Mud Samos Gorolfe, trees, path, track, Camino de Santiago


More Mud Samos Gorolfe, track, Camino de Santiago


I despised walking through the mud. And some people wondered why I wore gaiters when there wasn’t any snow.

Mud boots Gorolfe, Camino Frances

I hope you enjoyed this post as I’ll stop somewhere near the hamlet of Gorolfe. Although I complained about the mud, without a doubt, this was one of the most scenic stretches along the French Way. On my next post, On The Camino De Santiago in Spain, Gorolfe to Sarria, I’ll bring you more peaceful scenes as I descended through the Oribio Valley to Sarria. Please join me.

If you have my book, Camino de Santiago In 20 Days, or have ordered it, I really appreciate your support. It’s also out on Kindle and Kobo. My Goodreads page has reviews and more information. Please share this post, and thanks for your time.

About Randall St. Germain

Randall St. Germain, author of Camino de Santiago In 20 Days, is a middle-aged Canadian Boy who is passionate about nature, photography, hiking, music, and self-improvement. After the death of his mother, he chose to walk the famous pilgrimage, the Camino de Santiago, across the north of Spain, despite knowing little about it. He certainly didn’t plan to write a book until the latter days of his Camino. Similar to walking the Camino, writing and publishing a book was a learning experience. It was also very rewarding, and part of his ongoing journey. Please join him as he takes you along on his journey in Camino de Santiago In 20 Days, and on his blog Camino My Way.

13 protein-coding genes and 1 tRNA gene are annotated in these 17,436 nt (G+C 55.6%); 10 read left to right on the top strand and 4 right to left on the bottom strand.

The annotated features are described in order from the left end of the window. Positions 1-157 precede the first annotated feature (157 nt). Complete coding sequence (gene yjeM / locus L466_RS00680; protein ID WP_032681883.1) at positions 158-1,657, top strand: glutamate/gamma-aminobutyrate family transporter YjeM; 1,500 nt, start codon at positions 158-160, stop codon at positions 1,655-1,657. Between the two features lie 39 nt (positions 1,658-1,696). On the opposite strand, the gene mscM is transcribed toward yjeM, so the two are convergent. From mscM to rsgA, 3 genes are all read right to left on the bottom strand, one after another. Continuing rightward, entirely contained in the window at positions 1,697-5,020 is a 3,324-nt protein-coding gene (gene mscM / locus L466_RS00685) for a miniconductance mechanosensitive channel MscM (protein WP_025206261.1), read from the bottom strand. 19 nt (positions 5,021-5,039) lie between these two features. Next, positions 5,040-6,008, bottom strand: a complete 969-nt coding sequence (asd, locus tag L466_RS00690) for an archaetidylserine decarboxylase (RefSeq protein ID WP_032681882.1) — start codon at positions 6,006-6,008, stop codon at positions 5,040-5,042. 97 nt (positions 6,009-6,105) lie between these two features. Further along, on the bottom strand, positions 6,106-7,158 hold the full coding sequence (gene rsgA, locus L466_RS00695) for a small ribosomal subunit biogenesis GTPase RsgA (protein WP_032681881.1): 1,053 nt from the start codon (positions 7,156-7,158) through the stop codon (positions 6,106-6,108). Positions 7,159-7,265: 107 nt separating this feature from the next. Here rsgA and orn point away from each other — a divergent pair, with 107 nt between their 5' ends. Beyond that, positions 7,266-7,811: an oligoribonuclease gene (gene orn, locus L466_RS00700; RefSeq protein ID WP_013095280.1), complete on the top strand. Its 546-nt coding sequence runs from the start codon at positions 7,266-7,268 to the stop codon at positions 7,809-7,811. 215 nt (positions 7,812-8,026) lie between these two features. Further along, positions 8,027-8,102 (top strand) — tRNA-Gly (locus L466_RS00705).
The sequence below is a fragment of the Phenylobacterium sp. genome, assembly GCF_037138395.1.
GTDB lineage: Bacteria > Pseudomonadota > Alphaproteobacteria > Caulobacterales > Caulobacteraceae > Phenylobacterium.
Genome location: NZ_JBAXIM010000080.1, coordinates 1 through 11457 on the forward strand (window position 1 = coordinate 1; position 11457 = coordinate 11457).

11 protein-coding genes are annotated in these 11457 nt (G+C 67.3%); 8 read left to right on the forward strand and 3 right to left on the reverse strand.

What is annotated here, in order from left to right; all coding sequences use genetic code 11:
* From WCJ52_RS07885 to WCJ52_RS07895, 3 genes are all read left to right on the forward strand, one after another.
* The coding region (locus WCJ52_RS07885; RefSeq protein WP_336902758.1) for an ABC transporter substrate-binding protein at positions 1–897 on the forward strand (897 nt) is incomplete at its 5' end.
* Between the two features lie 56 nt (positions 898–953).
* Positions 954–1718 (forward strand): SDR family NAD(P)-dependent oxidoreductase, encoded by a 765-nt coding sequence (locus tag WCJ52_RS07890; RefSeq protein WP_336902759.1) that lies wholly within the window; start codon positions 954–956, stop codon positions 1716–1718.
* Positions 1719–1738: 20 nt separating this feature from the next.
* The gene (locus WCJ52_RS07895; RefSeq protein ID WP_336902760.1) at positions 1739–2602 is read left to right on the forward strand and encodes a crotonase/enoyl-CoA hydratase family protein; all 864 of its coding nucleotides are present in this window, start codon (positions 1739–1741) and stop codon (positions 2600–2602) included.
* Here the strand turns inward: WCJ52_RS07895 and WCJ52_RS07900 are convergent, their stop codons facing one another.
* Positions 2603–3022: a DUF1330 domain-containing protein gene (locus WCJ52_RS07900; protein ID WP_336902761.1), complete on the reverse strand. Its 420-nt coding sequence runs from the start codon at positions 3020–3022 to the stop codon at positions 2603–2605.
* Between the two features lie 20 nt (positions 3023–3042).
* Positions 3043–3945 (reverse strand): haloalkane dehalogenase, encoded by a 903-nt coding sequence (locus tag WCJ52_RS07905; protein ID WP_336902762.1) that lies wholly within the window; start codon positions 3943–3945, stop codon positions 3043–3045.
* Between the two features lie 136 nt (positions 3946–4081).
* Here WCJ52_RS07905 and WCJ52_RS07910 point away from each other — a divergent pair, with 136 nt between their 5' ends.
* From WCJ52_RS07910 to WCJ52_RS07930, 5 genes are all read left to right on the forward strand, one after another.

8 responses to On The Camino De Santiago in Spain, Samos to Gorolfe

  1. Wow these pictures look really great, and it is still so green, is that normal on Samos

  2. Hi Samos 😉 This area was so green because not only it was the spring time, it was during a very wet period. As I mentioned in my book and on this blog, there was one word to summarize this part of Galicia:
    Thanks for stopping by 🙂

  3. Dr Sadia Rashid July 3, 2013 at 12:17 am

    Higjly picturesque….loved the blazing green colour lusciously sprinkled by nature…the bridge is haunting me….amazing description and pics

    • This part of my journey was very lush. The rain sure helped too. Walking through Galicia was magical, so peaceful much of the time. You’re right. The bridge is very haunting, especially in that weather. Thanks again for stopping by 🙂

  4. Thank you for sharing your experience. Someday I hope to walk those paths too. Blessings!

  5. What a wonderful journey very inspiring and magnificent.It reminds me during my younger years.Walking barefooted into a mud specially rainy seasons i haven’t choice no vehicles can pass only walking just to reach in school i did it daily till i finished my primary to secondary.Thanks for sharing your experience Sir Randall more power to you and God bless!

    • You’re welcome, Bebelyn. This was a very special journey and I’m happy to share it here and in my book. Love your story too. Thanks for visiting my page and all the best 🙂